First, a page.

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A New History of IrelandEarly Modern Ireland 1534-1691$
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T. W. Moody, F. X. Martin, and F. J. Byrne

Print publication date: 2009

Print ISBN-13: 9780199562527

Published to Oxford Scholarship Online: October 2011

DOI: 10.1093/acprof:oso/9780199562527.001.0001

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PRINTED FROM OXFORD SCHOLARSHIP ONLINE (www.oxfordscholarship.com). (c) Copyright Oxford University Press, 2019. All Rights Reserved. An individual user may print out a PDF of a single chapter of a monograph in OSO for personal use. date: 15 October 2019

Selling Royal Favours, 1624–32

Selling Royal Favours, 1624–32

Chapter:
(p.233) Chapter VIII Selling Royal Favours, 1624–32
Source:
A New History of Ireland
Author(s):

Aidan Clarke

Publisher:
Oxford University Press
DOI:10.1093/acprof:oso/9780199562527.003.0008

This chapter describes the formulation of the English government of Irish policies. The diplomacy of pacification brought incidental benefits to Catholics in Ireland, but the inspiration was transient convenience, the source was royal indulgence, and the substance was elusive. As the effects of the abrupt reversal of English foreign policy worked themselves out, the initiative passed gradually from the crown to its subjects in Ireland. In preventing the English government from formulating its Irish policies without reference to the interests and opinions of Protestants in Ireland, they achieved an emergent independence of identity that was increasingly to complicate Anglo-Irish relations. As the restraints that the diplomacy of war had forced upon the government in Ireland were gradually lifted, an early opportunity was taken to meet widespread criticism in both Ireland and England by discontinuing the tacit policy of religious toleration.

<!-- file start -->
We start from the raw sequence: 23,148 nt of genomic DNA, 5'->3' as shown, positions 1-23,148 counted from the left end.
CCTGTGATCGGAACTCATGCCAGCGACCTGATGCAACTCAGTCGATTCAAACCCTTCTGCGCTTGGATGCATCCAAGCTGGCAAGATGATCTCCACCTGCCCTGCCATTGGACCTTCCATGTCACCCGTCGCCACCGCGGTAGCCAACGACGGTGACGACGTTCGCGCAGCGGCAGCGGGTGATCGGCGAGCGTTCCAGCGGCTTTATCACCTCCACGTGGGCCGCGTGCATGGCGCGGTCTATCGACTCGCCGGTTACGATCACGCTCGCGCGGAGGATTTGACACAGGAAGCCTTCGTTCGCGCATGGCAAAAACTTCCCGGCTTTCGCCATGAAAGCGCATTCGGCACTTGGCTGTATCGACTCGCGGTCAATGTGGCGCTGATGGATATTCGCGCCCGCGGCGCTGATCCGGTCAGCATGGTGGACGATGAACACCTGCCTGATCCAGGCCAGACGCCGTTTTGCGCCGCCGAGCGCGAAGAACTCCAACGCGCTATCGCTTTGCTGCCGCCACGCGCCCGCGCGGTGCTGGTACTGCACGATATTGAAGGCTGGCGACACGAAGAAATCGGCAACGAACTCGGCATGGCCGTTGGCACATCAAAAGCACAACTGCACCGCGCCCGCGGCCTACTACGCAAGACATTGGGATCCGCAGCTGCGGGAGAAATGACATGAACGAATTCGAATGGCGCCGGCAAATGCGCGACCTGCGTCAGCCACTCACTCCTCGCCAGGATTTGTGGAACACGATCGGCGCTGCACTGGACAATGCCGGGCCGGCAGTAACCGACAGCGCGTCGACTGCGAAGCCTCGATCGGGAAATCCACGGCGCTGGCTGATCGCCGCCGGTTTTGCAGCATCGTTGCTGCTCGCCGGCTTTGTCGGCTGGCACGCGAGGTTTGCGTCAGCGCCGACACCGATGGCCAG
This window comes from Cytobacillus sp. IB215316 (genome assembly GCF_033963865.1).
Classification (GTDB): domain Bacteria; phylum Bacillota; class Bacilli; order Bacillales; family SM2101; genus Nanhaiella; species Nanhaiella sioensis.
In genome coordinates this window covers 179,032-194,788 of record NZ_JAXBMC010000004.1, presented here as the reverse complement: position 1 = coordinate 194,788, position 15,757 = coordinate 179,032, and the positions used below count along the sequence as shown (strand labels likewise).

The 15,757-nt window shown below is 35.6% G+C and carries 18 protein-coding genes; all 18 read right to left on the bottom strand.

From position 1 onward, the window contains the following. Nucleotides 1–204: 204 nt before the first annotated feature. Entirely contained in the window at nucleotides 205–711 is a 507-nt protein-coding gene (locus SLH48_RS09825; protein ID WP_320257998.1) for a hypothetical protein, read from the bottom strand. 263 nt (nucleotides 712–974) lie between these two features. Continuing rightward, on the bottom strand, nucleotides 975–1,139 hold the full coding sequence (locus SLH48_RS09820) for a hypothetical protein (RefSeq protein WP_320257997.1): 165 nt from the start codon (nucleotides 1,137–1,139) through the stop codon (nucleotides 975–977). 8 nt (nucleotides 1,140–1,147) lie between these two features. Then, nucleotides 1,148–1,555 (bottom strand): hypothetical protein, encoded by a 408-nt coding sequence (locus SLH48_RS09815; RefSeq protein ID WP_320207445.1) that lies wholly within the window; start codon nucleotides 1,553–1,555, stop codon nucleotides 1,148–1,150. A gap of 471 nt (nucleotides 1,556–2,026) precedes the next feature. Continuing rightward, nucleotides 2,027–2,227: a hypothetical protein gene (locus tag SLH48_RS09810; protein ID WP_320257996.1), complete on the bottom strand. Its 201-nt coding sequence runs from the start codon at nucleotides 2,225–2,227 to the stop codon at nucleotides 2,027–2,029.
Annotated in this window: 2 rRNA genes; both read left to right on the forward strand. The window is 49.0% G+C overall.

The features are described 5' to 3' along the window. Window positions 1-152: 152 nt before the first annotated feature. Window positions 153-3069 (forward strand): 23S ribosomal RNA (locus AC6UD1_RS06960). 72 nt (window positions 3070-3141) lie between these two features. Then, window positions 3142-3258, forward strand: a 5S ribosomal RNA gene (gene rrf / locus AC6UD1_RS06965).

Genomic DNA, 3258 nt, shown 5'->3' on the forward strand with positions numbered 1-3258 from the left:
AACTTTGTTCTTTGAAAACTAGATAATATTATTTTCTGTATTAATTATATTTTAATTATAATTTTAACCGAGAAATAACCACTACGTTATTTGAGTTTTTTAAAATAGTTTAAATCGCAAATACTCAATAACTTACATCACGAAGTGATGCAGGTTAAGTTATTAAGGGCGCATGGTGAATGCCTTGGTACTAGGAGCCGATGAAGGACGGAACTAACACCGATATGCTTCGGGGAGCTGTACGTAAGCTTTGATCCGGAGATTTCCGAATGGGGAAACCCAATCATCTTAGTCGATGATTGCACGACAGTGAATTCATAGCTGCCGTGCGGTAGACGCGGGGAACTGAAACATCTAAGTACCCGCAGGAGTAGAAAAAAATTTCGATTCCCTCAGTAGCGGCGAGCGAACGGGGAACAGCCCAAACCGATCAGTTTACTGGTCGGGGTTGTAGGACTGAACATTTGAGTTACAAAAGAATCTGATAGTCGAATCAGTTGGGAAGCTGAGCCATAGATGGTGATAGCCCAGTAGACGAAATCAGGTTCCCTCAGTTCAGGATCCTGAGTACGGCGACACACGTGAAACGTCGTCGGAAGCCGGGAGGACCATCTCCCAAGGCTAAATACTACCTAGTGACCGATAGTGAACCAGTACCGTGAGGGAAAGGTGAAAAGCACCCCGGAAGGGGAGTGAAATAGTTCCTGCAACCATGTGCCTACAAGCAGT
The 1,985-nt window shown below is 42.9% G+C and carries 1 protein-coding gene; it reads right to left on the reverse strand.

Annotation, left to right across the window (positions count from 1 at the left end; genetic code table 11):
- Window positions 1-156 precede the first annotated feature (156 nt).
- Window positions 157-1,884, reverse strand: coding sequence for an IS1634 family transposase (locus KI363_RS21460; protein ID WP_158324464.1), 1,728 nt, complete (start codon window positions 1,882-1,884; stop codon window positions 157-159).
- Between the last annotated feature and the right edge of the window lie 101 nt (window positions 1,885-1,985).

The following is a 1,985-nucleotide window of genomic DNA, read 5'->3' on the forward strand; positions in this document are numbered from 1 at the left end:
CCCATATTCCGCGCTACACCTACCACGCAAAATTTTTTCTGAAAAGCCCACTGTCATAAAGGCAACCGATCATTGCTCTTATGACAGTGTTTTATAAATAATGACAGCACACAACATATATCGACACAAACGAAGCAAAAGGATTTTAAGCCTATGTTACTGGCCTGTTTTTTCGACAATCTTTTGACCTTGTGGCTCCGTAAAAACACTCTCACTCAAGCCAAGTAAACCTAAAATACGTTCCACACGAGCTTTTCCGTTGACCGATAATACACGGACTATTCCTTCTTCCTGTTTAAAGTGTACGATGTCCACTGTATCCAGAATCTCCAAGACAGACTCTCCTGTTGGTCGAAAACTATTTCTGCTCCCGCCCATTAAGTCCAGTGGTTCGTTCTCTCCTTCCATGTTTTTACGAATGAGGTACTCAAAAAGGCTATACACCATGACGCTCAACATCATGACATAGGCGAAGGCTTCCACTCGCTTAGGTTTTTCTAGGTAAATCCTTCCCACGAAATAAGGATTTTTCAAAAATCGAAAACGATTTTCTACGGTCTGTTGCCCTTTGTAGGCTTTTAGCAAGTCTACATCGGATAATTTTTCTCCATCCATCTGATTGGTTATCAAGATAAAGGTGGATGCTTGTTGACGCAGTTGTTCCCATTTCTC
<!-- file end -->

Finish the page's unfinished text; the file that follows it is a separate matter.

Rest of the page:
Keywords:   pacification, Catholics, Irish policies, Protestants, Anglo-Irish relations, religious toleration

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